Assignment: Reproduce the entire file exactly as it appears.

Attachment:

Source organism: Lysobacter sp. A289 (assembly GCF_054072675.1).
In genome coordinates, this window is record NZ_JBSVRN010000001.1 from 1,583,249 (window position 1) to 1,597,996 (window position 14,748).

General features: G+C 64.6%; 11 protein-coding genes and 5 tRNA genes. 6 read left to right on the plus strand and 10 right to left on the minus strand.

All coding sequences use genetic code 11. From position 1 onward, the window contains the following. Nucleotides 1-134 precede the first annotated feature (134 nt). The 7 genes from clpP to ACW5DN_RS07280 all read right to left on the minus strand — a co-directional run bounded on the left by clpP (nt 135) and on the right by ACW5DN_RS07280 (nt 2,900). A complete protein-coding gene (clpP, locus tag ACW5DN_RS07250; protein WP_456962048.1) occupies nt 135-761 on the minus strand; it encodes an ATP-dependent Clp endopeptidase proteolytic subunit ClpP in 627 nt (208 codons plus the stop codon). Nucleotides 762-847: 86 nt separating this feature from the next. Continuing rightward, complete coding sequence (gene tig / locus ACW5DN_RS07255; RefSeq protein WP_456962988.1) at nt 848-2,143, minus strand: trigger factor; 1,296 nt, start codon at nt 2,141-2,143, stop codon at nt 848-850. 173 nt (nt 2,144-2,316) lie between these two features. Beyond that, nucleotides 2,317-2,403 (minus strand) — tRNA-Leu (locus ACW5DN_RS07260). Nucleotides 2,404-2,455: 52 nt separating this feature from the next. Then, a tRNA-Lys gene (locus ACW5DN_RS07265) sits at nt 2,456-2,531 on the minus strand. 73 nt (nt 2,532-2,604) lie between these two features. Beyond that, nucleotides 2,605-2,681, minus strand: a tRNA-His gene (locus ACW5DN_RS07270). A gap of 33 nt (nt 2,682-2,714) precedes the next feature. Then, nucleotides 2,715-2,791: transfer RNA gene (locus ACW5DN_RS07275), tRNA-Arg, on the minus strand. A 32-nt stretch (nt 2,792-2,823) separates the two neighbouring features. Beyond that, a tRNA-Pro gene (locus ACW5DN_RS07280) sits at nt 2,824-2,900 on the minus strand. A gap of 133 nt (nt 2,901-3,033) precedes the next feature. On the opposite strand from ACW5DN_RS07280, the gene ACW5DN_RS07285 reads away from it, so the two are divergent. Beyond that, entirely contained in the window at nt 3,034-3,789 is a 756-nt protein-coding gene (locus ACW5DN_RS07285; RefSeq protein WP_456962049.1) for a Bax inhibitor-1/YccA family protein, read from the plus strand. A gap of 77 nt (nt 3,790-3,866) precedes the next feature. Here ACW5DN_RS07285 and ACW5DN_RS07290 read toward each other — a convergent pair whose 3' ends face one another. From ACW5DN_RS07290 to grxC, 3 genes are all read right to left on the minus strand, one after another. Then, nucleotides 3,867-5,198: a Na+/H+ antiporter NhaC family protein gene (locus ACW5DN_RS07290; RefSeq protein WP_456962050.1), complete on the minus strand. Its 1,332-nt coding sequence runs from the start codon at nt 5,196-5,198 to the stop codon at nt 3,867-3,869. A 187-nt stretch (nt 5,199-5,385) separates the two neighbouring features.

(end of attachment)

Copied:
Source organism: Lysobacter sp. A289 (assembly GCF_054072675.1).
In genome coordinates, this window is record NZ_JBSVRN010000001.1 from 1,583,249 (window position 1) to 1,597,996 (window position 14,748).

General features: G+C 64.6%; 11 protein-coding genes and 5 tRNA genes. 6 read left to right on the plus strand and 10 right to left on the minus strand.

All coding sequences use genetic code 11. From position 1 onward, the window contains the following. Nucleotides 1-134 precede the first annotated feature (134 nt). The 7 genes from clpP to ACW5DN_RS07280 all read right to left on the minus strand — a co-directional run bounded on the left by clpP (nt 135) and on the right by ACW5DN_RS07280 (nt 2,900). A complete protein-coding gene (clpP, locus tag ACW5DN_RS07250; protein WP_456962048.1) occupies nt 135-761 on the minus strand; it encodes an ATP-dependent Clp endopeptidase proteolytic subunit ClpP in 627 nt (208 codons plus the stop codon). Nucleotides 762-847: 86 nt separating this feature from the next. Continuing rightward, complete coding sequence (gene tig / locus ACW5DN_RS07255; RefSeq protein WP_456962988.1) at nt 848-2,143, minus strand: trigger factor; 1,296 nt, start codon at nt 2,141-2,143, stop codon at nt 848-850. 173 nt (nt 2,144-2,316) lie between these two features. Beyond that, nucleotides 2,317-2,403 (minus strand) — tRNA-Leu (locus ACW5DN_RS07260). Nucleotides 2,404-2,455: 52 nt separating this feature from the next. Then, a tRNA-Lys gene (locus ACW5DN_RS07265) sits at nt 2,456-2,531 on the minus strand. 73 nt (nt 2,532-2,604) lie between these two features. Beyond that, nucleotides 2,605-2,681, minus strand: a tRNA-His gene (locus ACW5DN_RS07270). A gap of 33 nt (nt 2,682-2,714) precedes the next feature. Then, nucleotides 2,715-2,791: transfer RNA gene (locus ACW5DN_RS07275), tRNA-Arg, on the minus strand. A 32-nt stretch (nt 2,792-2,823) separates the two neighbouring features. Beyond that, a tRNA-Pro gene (locus ACW5DN_RS07280) sits at nt 2,824-2,900 on the minus strand. A gap of 133 nt (nt 2,901-3,033) precedes the next feature. On the opposite strand from ACW5DN_RS07280, the gene ACW5DN_RS07285 reads away from it, so the two are divergent. Beyond that, entirely contained in the window at nt 3,034-3,789 is a 756-nt protein-coding gene (locus ACW5DN_RS07285; RefSeq protein WP_456962049.1) for a Bax inhibitor-1/YccA family protein, read from the plus strand. A gap of 77 nt (nt 3,790-3,866) precedes the next feature. Here ACW5DN_RS07285 and ACW5DN_RS07290 read toward each other — a convergent pair whose 3' ends face one another. From ACW5DN_RS07290 to grxC, 3 genes are all read right to left on the minus strand, one after another. Then, nucleotides 3,867-5,198: a Na+/H+ antiporter NhaC family protein gene (locus ACW5DN_RS07290; RefSeq protein WP_456962050.1), complete on the minus strand. Its 1,332-nt coding sequence runs from the start codon at nt 5,196-5,198 to the stop codon at nt 3,867-3,869. A 187-nt stretch (nt 5,199-5,385) separates the two neighbouring features.